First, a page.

Researchers discovered new species of frogs which are smaller than a penny in the valley of Mexico. It is named Craugastor Candelariensis.
The male frogs in the species can grow only up to 13 millimeters. The frogs are direct developing. They don’t hatch as tadpoles. These frogs are originally found in the forest valley of Mexico and are the tiniest and bottom-most member of the food chain.
Also, Read | New Species Of Frogs Discovered In Mexico
A researcher at the University of Cambridge’s Department of Zoology, Tom Jameson stated –
With millions of these frogs living in the leaf litter, we think they’re likely to play a hugely important role in the ecosystem as a source of food for everything else, from lizards to predatory birds.
Until now, these new species have gone unnoticed because they’re small and brown and look similar to other frogs. These frogs live in the dark, humid leaf litter of the forests, which is like a secret world – we don’t know anything about what goes on there. We don’t understand their behaviour, how they socialise, or how they breed.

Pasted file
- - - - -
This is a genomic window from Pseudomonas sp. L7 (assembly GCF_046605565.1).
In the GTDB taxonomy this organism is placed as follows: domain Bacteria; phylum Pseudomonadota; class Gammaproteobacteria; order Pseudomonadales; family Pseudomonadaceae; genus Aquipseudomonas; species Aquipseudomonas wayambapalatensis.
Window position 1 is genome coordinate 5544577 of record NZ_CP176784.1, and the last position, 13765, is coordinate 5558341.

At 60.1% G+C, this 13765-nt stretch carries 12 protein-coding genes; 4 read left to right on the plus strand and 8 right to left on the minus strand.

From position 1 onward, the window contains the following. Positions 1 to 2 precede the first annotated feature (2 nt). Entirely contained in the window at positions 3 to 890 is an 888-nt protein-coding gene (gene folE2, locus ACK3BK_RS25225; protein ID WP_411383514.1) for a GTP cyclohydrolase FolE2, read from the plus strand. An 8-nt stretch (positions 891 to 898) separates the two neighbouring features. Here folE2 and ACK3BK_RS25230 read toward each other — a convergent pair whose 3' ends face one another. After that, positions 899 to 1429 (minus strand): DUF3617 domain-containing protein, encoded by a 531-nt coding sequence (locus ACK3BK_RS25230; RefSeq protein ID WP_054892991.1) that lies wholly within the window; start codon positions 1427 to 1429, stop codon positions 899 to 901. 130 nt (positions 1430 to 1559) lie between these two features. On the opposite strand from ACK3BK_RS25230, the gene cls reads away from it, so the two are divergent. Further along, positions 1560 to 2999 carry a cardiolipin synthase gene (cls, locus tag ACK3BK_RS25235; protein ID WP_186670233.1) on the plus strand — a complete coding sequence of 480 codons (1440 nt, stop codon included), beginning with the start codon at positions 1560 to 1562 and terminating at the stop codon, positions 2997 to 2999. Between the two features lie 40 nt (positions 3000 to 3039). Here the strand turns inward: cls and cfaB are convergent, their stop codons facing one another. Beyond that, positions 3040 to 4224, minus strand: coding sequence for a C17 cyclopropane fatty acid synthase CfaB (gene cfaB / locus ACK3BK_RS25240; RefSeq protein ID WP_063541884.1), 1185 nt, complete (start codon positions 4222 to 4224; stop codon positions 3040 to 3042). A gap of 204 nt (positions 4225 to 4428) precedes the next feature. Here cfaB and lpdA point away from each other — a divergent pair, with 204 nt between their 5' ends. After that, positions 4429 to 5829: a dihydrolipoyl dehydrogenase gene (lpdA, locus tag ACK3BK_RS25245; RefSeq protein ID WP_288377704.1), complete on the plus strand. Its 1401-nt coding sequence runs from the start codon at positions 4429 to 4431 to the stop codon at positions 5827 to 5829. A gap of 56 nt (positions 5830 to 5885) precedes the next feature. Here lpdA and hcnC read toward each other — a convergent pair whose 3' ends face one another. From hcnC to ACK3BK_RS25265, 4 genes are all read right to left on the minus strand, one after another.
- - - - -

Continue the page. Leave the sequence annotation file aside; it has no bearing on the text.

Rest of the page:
These frogs have utterly fascinating lifestyle.
While examining the relationships among 500 specimens of frogs that had been collected in Mexico, researchers from the University of Cambridge, the Natural History Museum, and the University of Texas at Arlington discovered these new species.
Other than this, 2022 was a significant year for science. This year, researchers at the Natural History Museum in London discovered new species of flora and fauna, including 84 new beetle species, 34 new moth species, 23 new moss animal species, and 13 new trematode bug species. 6 new species of frogs, each hardly larger than a penny, were also found.